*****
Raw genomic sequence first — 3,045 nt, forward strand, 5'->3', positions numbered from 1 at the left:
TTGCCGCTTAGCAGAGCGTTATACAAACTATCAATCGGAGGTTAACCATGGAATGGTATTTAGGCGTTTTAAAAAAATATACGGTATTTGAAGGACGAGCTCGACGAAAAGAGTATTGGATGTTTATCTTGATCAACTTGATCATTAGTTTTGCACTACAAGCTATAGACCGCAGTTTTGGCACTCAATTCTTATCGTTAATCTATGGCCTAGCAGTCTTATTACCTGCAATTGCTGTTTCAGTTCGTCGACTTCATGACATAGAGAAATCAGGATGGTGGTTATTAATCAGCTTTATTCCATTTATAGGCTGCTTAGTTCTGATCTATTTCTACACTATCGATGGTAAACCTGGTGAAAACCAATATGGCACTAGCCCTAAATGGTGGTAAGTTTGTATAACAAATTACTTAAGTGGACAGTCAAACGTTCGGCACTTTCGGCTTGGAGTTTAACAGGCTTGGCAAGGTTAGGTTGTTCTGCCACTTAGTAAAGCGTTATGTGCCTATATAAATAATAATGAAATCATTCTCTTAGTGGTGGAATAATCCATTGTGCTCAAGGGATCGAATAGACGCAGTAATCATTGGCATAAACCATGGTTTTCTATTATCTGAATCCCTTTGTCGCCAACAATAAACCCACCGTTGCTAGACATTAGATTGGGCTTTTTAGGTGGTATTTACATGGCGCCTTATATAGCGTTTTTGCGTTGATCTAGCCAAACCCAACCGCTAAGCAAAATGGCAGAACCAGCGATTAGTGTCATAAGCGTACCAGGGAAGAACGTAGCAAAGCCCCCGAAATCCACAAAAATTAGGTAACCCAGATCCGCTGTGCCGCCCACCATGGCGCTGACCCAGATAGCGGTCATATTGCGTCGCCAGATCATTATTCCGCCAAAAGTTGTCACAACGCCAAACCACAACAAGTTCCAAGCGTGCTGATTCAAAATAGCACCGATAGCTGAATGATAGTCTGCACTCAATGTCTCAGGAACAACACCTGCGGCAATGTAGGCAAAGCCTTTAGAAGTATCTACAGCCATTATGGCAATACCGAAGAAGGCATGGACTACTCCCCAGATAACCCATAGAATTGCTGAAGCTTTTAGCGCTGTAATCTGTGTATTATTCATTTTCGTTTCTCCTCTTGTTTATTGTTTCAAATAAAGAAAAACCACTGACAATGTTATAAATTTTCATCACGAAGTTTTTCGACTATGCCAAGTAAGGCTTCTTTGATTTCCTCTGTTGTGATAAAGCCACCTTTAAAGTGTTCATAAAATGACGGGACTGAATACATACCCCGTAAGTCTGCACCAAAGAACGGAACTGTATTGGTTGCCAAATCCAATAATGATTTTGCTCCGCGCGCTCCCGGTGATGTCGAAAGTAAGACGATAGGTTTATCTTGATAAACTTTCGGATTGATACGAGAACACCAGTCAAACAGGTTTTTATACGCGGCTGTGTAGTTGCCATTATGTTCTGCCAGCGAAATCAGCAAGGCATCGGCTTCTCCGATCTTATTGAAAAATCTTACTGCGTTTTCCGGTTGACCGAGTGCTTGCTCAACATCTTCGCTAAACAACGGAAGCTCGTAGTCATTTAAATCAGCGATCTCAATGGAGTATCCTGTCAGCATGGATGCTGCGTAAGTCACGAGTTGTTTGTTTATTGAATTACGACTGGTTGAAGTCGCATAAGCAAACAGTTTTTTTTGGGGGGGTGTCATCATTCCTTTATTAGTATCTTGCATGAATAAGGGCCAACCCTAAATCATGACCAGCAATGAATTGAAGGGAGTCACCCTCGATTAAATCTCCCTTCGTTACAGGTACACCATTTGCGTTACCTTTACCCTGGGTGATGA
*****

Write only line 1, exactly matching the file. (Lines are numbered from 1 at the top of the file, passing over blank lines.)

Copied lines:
Raw genomic sequence first — 3,045 nt, forward strand, 5'->3', positions numbered from 1 at the left: